The statutory provision before us contains two sentences which initially categorize snowmobilers depending upon whether they give "valuable consideration" for permission to use the premises and grants immunity to landowners/occupiers who are not recipients of "valuable consideration." The second sentence provides a further breakdown for the category of landowners/occupiers who are given such consideration, depending upon whether the recipient is: (1) a body politic or a private landowner paid by funds from the Snowmobile Trail Establishment Fund (Ill. Rev. Stat. 1981, ch. 95 1/2, par. 609-2); or (2) any other landowner/occupier. Immunity is granted in the former subcategory.

The plaintiff in this case was granted leave to amend his complaint to add the allegation that "[p]laintiff is a taxpayer of the State of Illinois and the FOREST PRESERVE DISTRICT OF WILL COUNTY, Illinois." In his appeal, plaintiff urges that, by force of this allegation, he acquires standing to challenge the constitutionality of the subclassification in the second sentence between private and public landowners/occupiers on equal protection grounds. We cannot agree. Clearly, the legislative intent in separating the categories of landowners/occupiers between those accepting "valuable consideration" and those who do not is to recognize that the duty owed by persons or entities who are paid for the use of their property by snowmobilers is greater than that owed by persons or entities not so paid. This distinction between the gratuitous provider and the paid is not uncommon in the law (see Pashinian v. Haritonoff (1980), 81 Ill.2d 377, 410 N.E.2d 21 (analyzing and approving the "premises doctrine" as it affects the duty owed for the protection of trespassers, invitees and social guests); see also Clarke v. Storchak (1943), 384 Ill. 564, 52 N.E.2d 229 (wherein the court analogizes the guest statute's distinction between gratuitous host drivers and those who accept payment for transportation to the common law's distinctions between gratuitous bailees and bailees for hire, common carriers and private drivers, and innkeepers and social hosts)), and it is well within the police power of the State to recognize this distinction by passing legislation for the protection of gratuitous hosts. Clarke.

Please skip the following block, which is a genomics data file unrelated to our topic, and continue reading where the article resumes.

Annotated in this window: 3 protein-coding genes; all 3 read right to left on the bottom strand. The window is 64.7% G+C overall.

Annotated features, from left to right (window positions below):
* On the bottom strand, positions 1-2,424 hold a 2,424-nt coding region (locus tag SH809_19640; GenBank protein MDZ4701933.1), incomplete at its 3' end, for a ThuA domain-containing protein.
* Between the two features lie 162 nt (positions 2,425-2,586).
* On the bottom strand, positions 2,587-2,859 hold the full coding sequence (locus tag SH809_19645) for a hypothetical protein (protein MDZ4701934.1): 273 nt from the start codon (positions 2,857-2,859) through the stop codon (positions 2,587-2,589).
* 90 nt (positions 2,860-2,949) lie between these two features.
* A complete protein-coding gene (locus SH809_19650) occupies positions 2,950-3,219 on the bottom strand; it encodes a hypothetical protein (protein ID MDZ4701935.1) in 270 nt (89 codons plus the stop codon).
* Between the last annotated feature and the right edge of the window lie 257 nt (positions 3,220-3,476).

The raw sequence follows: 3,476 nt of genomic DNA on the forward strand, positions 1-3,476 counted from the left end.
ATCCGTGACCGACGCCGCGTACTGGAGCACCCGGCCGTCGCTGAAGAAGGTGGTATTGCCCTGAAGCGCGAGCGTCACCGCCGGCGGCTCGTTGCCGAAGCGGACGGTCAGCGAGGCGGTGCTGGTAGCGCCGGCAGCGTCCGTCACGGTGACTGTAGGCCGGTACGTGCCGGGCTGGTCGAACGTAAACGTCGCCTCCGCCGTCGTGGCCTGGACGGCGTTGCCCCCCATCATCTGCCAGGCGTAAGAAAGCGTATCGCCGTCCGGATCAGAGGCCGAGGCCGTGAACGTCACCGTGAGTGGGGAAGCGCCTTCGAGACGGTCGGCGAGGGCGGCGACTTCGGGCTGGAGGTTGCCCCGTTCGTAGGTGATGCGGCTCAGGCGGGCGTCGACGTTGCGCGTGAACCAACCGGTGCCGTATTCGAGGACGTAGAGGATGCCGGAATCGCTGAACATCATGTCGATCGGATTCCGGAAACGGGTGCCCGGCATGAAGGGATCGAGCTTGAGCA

• 2 The mere payment of taxes by the plaintiff, without more, is not sufficient to take the governmental defendant out of the category of gratuitous landowners/occupiers for whom the statutory provision grants immunity in the first sentence. Were we to hold otherwise could lead to absurd results, since any landowner/occupier who benefits from tax-supported programs would likewise be subject to the higher standard of care contemplated in the second sentence. Ultimately, by extending this line of reasoning, the distinction could be rendered meaningless. Obviously, the General Assembly did not intend that the term "valuable consideration" be construed as the plaintiff suggests.